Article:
A new lawsuit filed recently accused some of the largest technology companies profiting from children working in African cobalt mines. These children are working under severe conditions. International Rights, an NGO, filed a lawsuit in Washington the earlier week. The lawsuit claimed Apple (APL), Dell, Microsoft (MSFT), and Alphabet (Google). Cobalt is an essential element in rechargeable lithium batteries and also provides fuel. It is useful in many electronic devices. The rise of smartphones in the past 20 years created a massive demand for the metal, and the rising popularity of electric cars is expected to increase demand further.
The lawsuit filed states that the companies are aiding and abetting the brutal use of children in cobalt mines in the Democratic Republic of the Congo. The trial is against two mining companies, Glencore GLEN in the UK, and Chinese company Zhejiang Huayou Cobalt, which supply cobalt to all defendants. The litigation was filed on behalf of 13 anonymous applicants and all the families who lost their children or suffered grave injuries while mining cobalt. The lawsuit claims that the rise of cobalt use brought fierce exploitation to the Democratic Republic of the Congo, which was once considered the personal property of King Leopold of Belgium. Thousands of children of Congo have been forced to work in cobalt mines owing to extreme poverty. The Congolese children dig underground tunnels with primitive equipment for the pay of merry US $2 per day. Apple company issued a statement recently which said that the company is committed to the responsible sourcing of materials used in their products. The company also further added that six cobalt refiners were dismissed after they failed to meet Apple’s security standards.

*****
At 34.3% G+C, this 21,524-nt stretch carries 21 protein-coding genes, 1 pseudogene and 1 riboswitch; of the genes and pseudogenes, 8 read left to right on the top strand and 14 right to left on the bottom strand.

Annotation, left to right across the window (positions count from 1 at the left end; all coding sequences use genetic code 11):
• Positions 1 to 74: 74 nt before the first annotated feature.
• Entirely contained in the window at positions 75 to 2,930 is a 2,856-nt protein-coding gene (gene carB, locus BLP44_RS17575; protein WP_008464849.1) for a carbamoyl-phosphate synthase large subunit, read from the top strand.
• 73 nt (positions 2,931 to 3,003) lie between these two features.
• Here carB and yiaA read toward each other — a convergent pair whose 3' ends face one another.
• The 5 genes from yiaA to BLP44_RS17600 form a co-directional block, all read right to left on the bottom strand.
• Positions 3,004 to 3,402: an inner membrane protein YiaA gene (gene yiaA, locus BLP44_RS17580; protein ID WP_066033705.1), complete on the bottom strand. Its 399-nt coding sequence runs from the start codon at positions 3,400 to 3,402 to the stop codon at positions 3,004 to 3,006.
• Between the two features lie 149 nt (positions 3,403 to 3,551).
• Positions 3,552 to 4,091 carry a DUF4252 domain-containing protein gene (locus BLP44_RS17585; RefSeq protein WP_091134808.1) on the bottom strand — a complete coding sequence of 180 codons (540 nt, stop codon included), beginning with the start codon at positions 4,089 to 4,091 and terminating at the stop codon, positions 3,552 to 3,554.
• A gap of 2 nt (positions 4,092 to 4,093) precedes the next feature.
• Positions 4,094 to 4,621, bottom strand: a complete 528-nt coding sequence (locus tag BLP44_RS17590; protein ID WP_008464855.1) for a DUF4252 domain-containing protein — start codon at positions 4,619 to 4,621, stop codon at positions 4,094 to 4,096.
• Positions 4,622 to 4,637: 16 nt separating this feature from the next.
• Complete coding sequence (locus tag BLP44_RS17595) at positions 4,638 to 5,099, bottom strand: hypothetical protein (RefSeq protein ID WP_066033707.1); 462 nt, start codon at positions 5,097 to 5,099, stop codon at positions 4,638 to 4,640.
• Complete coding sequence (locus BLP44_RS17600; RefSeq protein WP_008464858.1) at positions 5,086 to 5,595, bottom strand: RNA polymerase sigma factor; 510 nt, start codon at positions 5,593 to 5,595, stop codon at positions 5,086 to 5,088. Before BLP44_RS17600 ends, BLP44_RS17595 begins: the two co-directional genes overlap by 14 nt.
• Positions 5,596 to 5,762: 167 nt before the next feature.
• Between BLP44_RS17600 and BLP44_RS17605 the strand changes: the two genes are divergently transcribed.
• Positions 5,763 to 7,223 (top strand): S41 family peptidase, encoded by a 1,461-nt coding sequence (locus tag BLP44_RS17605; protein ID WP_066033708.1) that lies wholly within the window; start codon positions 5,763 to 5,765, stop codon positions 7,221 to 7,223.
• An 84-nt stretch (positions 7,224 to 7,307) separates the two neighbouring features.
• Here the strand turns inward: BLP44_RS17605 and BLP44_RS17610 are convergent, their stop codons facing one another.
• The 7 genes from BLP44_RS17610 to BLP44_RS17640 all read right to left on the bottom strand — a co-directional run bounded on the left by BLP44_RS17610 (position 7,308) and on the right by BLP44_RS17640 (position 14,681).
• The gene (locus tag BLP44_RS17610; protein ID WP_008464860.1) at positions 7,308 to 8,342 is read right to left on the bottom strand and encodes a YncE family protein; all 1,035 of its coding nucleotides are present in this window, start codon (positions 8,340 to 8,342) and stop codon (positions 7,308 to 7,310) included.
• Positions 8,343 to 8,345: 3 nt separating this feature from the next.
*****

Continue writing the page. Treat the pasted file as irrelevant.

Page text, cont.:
Dell said in a statement that the allegations in the lawsuit were under investigation. Also, it declared that the company never intended to use any form of involuntary labor, fraudulent recruitment methods or child labor to conduct business. Google’s statement said that child labor and lethal behavior are not acceptable. It also said that the supplier code of conduct of the company prohibits such activity. The other companies mentioned in the charge did not immediately respond to the acquisition.